Glenn Kessler of the Washington Post goes over the history of America's Israel policy and the significance of President Obama's declaration yesterday that “The borders of Israel and Palestine should be based on the 1967 lines with mutually agreed swaps, so that secure and recognized borders are established for both states.” Historically, Kessler finds, "until Obama on Thursday, U.S. presidents generally have steered clear of saying the negotiations should start on the 1967 lines."
Indeed, Obama's formulation is more radical than all presidents from Lyndon Johnson to Ronald Reagan to Bill Clinton to George W. Bush:
“It is clear, however, that a return to the situation of 4 June 1967 will not bring peace. There must be secure and there must be recognized borders.”
— President Lyndon Johnson, September 1968
“In the pre-1967 borders, Israel was barely ten miles wide at its narrowest point. The bulk of Israel’s population lived within artillery range of hostile armies. I am not about to ask Israel to live that way again.”
— President Ronald Reagan, September 1, 1982
“Israel will never negotiate from or return to the 1967 borders.”
— Secretary of State George Shultz, September 1988
“I think there can be no genuine resolution to the conflict without a sovereign, viable, Palestinian state that accommodates Israeli's security requirements and the demographic realities. That suggests Palestinian sovereignty over Gaza, the vast majority of the West Bank, the incorporation into Israel of settlement blocks … To make the agreement durable, I think there will have to be some territorial swaps and other arrangements.”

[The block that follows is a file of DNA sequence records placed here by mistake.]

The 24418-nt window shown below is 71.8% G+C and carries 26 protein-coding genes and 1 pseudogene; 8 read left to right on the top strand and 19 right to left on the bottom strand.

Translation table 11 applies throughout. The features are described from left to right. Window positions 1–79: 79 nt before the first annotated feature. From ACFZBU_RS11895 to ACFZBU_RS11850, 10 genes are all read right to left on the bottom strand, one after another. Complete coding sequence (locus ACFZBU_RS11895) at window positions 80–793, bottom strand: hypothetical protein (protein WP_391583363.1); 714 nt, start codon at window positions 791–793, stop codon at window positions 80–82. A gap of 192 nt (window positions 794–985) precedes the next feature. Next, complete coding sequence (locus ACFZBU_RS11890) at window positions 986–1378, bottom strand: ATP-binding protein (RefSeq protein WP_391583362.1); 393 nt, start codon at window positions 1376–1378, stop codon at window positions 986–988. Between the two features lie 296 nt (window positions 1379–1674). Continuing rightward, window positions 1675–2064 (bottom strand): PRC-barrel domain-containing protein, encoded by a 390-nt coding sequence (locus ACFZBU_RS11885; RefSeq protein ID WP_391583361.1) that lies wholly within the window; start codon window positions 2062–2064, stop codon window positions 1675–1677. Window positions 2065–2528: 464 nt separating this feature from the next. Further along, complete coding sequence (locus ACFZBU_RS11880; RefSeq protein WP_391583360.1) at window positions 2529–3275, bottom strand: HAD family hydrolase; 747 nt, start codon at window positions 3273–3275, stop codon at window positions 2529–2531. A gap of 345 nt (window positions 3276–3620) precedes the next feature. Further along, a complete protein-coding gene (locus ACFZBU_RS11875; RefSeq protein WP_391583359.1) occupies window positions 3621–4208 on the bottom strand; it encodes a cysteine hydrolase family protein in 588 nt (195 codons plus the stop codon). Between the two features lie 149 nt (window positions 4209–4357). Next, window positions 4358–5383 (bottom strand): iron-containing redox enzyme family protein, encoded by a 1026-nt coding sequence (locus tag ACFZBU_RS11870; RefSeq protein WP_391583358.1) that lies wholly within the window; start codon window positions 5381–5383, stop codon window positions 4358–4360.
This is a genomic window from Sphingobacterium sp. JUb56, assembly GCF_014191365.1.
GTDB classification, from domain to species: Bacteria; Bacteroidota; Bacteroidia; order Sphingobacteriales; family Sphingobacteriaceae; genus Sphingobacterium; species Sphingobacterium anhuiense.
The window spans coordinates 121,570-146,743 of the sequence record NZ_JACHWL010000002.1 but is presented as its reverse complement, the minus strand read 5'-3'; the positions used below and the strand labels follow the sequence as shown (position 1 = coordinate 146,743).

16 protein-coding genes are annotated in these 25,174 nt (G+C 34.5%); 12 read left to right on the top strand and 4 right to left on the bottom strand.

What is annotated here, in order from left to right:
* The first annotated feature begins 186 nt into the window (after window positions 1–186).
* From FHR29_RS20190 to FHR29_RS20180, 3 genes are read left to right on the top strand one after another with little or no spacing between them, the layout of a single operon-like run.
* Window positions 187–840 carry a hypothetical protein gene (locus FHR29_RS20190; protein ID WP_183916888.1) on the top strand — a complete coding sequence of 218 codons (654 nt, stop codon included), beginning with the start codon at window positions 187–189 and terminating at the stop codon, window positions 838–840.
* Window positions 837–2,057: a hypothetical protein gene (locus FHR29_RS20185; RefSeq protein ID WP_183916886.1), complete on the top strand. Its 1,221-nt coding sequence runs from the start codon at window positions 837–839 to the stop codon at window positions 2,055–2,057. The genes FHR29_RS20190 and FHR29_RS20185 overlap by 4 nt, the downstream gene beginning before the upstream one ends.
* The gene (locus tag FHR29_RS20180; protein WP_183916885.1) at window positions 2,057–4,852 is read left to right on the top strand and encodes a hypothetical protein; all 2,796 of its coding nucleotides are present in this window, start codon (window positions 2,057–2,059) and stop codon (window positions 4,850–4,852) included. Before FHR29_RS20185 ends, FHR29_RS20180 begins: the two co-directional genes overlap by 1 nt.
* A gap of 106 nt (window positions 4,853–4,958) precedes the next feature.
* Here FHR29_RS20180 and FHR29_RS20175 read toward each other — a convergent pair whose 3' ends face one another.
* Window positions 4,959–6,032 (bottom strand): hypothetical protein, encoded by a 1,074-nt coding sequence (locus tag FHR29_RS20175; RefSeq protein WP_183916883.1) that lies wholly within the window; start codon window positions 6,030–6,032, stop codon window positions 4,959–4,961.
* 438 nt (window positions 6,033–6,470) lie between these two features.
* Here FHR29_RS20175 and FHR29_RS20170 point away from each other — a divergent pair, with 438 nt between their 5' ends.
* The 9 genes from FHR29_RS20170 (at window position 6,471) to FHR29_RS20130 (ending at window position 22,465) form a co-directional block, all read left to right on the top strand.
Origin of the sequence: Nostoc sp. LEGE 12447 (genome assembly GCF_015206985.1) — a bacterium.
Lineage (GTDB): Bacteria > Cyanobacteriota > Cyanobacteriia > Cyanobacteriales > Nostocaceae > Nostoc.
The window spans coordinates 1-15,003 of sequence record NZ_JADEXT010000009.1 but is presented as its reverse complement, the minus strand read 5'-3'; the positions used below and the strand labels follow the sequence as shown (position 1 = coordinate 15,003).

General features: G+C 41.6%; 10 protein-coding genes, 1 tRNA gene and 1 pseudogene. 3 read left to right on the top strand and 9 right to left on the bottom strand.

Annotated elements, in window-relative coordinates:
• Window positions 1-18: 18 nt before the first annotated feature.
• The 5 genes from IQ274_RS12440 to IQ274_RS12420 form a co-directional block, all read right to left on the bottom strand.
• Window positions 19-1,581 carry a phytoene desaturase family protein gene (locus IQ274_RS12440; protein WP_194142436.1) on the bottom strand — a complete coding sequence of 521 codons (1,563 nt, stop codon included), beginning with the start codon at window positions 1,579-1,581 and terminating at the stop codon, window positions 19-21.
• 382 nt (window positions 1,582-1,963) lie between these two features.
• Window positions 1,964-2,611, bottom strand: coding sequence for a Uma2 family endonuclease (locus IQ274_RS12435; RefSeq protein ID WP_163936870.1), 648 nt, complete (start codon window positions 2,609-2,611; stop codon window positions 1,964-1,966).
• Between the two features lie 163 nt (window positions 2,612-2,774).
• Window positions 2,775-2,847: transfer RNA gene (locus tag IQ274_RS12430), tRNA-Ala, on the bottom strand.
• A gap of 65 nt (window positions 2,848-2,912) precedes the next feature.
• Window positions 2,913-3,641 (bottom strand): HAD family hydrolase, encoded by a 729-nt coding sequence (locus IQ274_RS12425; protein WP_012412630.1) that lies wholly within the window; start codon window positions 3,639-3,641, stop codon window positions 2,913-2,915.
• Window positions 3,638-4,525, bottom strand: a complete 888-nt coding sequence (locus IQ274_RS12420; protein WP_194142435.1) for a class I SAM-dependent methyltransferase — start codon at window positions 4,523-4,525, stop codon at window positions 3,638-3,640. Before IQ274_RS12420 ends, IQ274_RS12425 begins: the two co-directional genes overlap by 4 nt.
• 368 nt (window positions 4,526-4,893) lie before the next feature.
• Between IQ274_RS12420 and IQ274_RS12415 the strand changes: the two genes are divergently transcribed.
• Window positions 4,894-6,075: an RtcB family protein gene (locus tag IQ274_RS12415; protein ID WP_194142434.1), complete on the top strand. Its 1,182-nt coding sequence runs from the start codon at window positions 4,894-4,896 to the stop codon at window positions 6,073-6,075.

— President Bill Clinton, January 7, 2001
“Ultimately, Israelis and Palestinians must address the core issues that divide them if there is to be a real peace, resolving all claims and ending the conflict between them. This means that the Israeli occupation that began in 1967 will be ended through a settlement negotiated between the parties, based on UN resolutions 242 and 338, with Israeli withdrawal to secure and recognize borders.”
— President George W. Bush, June 24, 2002
Even liberal Alan Dershowitz believes the president made a mistake in his Middle East speech yesterday:
President Barack Obama should be commended for his emphasis on Israel’s security and his concern about Hamas joining the Palestinian Authority without renouncing its violent charter. But he made one serious mistake that tilts the balance against Israel in any future negotiations. Without insisting that the Palestinians give up their absurd claim to have millions of supposed refugees “return” to Israel as a matter of right, he insisted that Israel must surrender all of the areas captured in its defensive war of 1967, subject only to land swaps.
This formulation undercuts Security Council Resolution 242 (which I played a very small role in helping to draft). Resolution 242, passed unanimously by the Security Council in the wake of Israel’s 1967 victory, contemplated some territorial adjustments necessary to assure Israel’s security against future attacks. It also contemplated that Israel would hold onto the Western Wall, the Jewish Quarter of Jerusalem and the access roads to Hebrew University, without the need for any land swaps. Land swaps would only be required to make up for any areas beyond those contemplated by Resolution 242. The Obama formulation would seem to require land swaps even for the Western Wall.
Peter Berkowitz believes that Israeli prime minister Benjamin Netanyahu "should reaffirm before Congress on May 24 that further progress toward peace depends above all on Palestinian recognition that the Jewish people, no less than the Palestinian people, have a right to national independence in a state of their own."